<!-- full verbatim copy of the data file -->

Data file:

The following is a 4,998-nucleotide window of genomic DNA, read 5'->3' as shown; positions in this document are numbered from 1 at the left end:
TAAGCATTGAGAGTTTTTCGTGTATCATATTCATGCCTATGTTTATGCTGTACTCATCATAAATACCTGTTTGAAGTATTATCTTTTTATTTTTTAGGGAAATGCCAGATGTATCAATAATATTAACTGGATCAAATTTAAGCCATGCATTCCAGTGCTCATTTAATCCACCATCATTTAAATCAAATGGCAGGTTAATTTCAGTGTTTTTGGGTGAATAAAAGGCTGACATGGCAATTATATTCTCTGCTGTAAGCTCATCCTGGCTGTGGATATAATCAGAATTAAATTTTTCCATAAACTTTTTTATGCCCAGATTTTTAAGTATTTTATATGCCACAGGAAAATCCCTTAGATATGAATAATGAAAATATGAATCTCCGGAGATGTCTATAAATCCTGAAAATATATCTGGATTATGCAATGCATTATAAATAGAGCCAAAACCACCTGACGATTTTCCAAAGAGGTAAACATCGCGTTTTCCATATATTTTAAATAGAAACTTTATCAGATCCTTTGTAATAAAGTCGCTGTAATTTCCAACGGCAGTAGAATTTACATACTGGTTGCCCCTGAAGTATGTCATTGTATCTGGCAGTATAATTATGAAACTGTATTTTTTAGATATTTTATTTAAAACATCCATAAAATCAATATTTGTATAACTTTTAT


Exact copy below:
The following is a 4,998-nucleotide window of genomic DNA, read 5'->3' as shown; positions in this document are numbered from 1 at the left end:
TAAGCATTGAGAGTTTTTCGTGTATCATATTCATGCCTATGTTTATGCTGTACTCATCATAAATACCTGTTTGAAGTATTATCTTTTTATTTTTTAGGGAAATGCCAGATGTATCAATAATATTAACTGGATCAAATTTAAGCCATGCATTCCAGTGCTCATTTAATCCACCATCATTTAAATCAAATGGCAGGTTAATTTCAGTGTTTTTGGGTGAATAAAAGGCTGACATGGCAATTATATTCTCTGCTGTAAGCTCATCCTGGCTGTGGATATAATCAGAATTAAATTTTTCCATAAACTTTTTTATGCCCAGATTTTTAAGTATTTTATATGCCACAGGAAAATCCCTTAGATATGAATAATGAAAATATGAATCTCCGGAGATGTCTATAAATCCTGAAAATATATCTGGATTATGCAATGCATTATAAATAGAGCCAAAACCACCTGACGATTTTCCAAAGAGGTAAACATCGCGTTTTCCATATATTTTAAATAGAAACTTTATCAGATCCTTTGTAATAAAGTCGCTGTAATTTCCAACGGCAGTAGAATTTACATACTGGTTGCCCCTGAAGTATGTCATTGTATCTGGCAGTATAATTATGAAACTGTATTTTTTAGATATTTTATTTAAAACATCCATAAAATCAATATTTGTATAACTTTTAT